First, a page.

Since my son will be turning one on the 22nd of November, I am going to reminisce about the past year, and the many things I have learned about breastfeeding. I can now say I am a “pro”, but I didn’t start off that way. These are just random thoughts, musings, tips, advice, and anecdotes about the last year.
Lactation Consultants are your best friend. If it weren’t for Michelle, my LC, who manually expressed colostrum for my baby when he wouldn’t latch, and who called every few days when we were home to offer words of encouragement and advice, I don’t know that we would have made it past the first 2 days. She was able to get my son to latch when I couldn’t, and assured me through my tears and silent screams that I could and would get past this. She let me know that babies need to learn to breastfeed and so do moms. That I was giving my son the best gift I could, and if I worked at it, it would become so. We visited her 2 times after being released in order to wean my son from the nipple shield, and because of her I have made it to one year! I am so grateful to have had what others have called a “breastfeeding nazi” because that is what I needed.
What I didn’t need was a pediatrician who came into my room and explained that not everyone can breastfeed. He told me his wife couldn’t, and pumped for 6 months instead. I almost had my out, and a way to escape the pain, but I still wanted to try.
Nipple shields are the best and worst inventions on the planet. When used correctly, they can save your breastfeeding relationship. I was given one my very last day in the hospital. We used it twice before I was discharged, and he was able to latch successfully and with minimal pain. I was still having pain from the blisters underneath, which were rubbed by his very tight and hard latch. It took 5 weeks to lose the shield completely. This battle was almost as hard as the first 3 days in the hospital. I had to commit to losing it, even though he latched perfectly with it. Essentially, he had to learn how to breastfeed twice. My supply never dropped, like some other moms experienced. I had an abundance of milk. Using a shield is the messiest thing. I remember sitting on my couch at 1 am, 3, 5, 7, 9, 11, and so on, and unlatching my sleeping baby from the breast, and having to slowly pull the shield off. Milk would leak all over!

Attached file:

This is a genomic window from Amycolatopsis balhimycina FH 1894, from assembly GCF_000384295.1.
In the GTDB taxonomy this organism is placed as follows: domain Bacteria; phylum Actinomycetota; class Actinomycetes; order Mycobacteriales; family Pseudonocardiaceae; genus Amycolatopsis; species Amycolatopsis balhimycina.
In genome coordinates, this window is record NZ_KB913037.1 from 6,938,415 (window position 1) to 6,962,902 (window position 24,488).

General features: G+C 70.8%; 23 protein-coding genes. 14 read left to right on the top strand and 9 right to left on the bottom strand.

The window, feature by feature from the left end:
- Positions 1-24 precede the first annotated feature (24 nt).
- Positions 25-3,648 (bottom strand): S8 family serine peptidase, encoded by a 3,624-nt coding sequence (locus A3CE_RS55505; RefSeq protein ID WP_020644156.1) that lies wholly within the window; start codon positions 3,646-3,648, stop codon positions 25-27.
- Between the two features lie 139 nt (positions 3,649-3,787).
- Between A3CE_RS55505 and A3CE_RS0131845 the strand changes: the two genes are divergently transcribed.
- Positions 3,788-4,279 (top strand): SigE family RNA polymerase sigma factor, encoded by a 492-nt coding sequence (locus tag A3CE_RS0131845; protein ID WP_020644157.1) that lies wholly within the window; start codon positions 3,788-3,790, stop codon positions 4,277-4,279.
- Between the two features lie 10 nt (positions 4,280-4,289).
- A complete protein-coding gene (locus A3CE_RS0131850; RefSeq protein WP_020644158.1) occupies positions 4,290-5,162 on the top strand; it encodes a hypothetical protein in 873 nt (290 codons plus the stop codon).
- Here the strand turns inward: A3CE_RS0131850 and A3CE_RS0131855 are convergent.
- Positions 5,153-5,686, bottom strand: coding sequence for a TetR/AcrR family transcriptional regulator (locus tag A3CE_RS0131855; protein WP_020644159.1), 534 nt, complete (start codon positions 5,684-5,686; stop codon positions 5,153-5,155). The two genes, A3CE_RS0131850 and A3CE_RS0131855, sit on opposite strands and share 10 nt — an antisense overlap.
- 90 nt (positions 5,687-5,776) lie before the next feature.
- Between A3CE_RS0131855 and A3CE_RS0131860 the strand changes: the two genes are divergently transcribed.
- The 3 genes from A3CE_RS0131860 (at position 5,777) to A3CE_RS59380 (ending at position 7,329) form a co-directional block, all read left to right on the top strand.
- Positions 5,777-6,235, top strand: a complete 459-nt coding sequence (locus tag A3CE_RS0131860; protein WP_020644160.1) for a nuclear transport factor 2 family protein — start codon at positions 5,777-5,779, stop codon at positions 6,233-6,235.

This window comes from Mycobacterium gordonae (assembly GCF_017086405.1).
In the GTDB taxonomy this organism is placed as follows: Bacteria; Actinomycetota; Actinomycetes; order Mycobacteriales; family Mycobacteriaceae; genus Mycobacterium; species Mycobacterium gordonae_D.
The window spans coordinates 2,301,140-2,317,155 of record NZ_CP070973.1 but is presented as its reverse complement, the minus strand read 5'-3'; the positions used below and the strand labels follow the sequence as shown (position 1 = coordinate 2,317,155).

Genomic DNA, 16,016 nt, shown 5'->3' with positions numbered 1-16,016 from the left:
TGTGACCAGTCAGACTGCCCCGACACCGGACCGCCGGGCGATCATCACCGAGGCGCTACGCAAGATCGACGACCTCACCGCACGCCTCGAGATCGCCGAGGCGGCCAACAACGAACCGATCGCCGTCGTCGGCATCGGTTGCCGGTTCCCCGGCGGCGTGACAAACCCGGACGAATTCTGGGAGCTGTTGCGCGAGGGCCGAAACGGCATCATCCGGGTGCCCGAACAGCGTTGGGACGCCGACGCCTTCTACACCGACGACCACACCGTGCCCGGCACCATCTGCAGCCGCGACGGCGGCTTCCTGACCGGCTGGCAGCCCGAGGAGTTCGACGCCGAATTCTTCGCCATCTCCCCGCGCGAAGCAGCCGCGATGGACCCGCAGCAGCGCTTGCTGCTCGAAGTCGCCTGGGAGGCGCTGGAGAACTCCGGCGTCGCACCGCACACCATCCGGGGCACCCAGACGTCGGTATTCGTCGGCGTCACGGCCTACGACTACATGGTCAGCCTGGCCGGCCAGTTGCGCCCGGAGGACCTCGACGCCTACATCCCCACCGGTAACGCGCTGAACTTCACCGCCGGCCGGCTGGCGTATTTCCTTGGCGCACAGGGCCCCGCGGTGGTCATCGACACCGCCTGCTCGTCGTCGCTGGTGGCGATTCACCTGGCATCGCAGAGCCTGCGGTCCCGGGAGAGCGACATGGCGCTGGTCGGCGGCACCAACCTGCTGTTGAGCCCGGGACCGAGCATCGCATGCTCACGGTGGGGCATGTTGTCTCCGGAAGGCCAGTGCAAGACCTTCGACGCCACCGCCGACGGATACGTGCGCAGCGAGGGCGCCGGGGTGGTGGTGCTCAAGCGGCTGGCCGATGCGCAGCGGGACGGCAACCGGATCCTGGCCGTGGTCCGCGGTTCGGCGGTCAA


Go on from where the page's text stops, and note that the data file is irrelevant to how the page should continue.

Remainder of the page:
The first time Fletcher nursed without a shield successfully was on the way home from my last session with Michelle. She was so encouraging, she made me believe in myself. We did it in the office, with her help. I stopped at Babies ‘R Us and shopped, then used the Mother’s Room. I denied myself the shield, which was tucked into a napkin and in a pocket. I put him on and it clicked. He got on, I was in no pain, and he ate for 15-20 minutes. After that we used the shield 2 times in the next couple of days, and then it was gone. Many times in the middle of the night I wanted it, badly, but I held strong. You have to pull the plug on it.
The revelation: Because our nursing relationship was extremely rocky, I used the ol’ cradle position. I used a Boppy, then bought a My Brest Friend. What a savior that was! It helped my back immensely, and got used a lot for a few more weeks until I decided to just go with a pillow for convenience sake. One day, I was extremely tired. I wanted a nap so badly, but the baby always slept in my arms. I was very anti co-sleeping at that point. I believed the hype that I would kill my baby, and since he only napped on me, the whole “sleep when baby sleeps” thing was out. I decided to try side lying nursing again. I had tried a few times, and failed. Our latch just wasn’t good enough yet. I put his neck on my arm and cuddle him close, then got him securely latched. It worked! I was so proud of myself, and then I fell asleep. It was amazing. I didn’t nap during the day for the first few months of my son’s life, and of course I was up all night breastfeeding him and slowly easing him into his cradle. It was an hour long process at least. Every 3-4 hours. I started using this method in secret during the day; I was afraid my husband would kill me if he knew I was co-sleeping. Eventually, I brought him to bed with me at night. Hubby was wary and insisted I put him back, but I said no. Soon, we were a part time co-sleeping family. In fact, we still are.
Trial by fire: Nursing in public was not something I started out doing. I hid in the nursery when guests were over, and went to a private room when possible when we were on the go. If there was no room, I used a cover. This continued until we took a road trip to NC, a 12 hour turned 15 hour drive. I had to nurse at McDonalds, in a rest stop, in the car, anywhere and everywhere. I stopped using my cover after it became a pain, and never looked back. By the time that trip was over I had learned a few tricks on how to be discreet. Covers are a pain!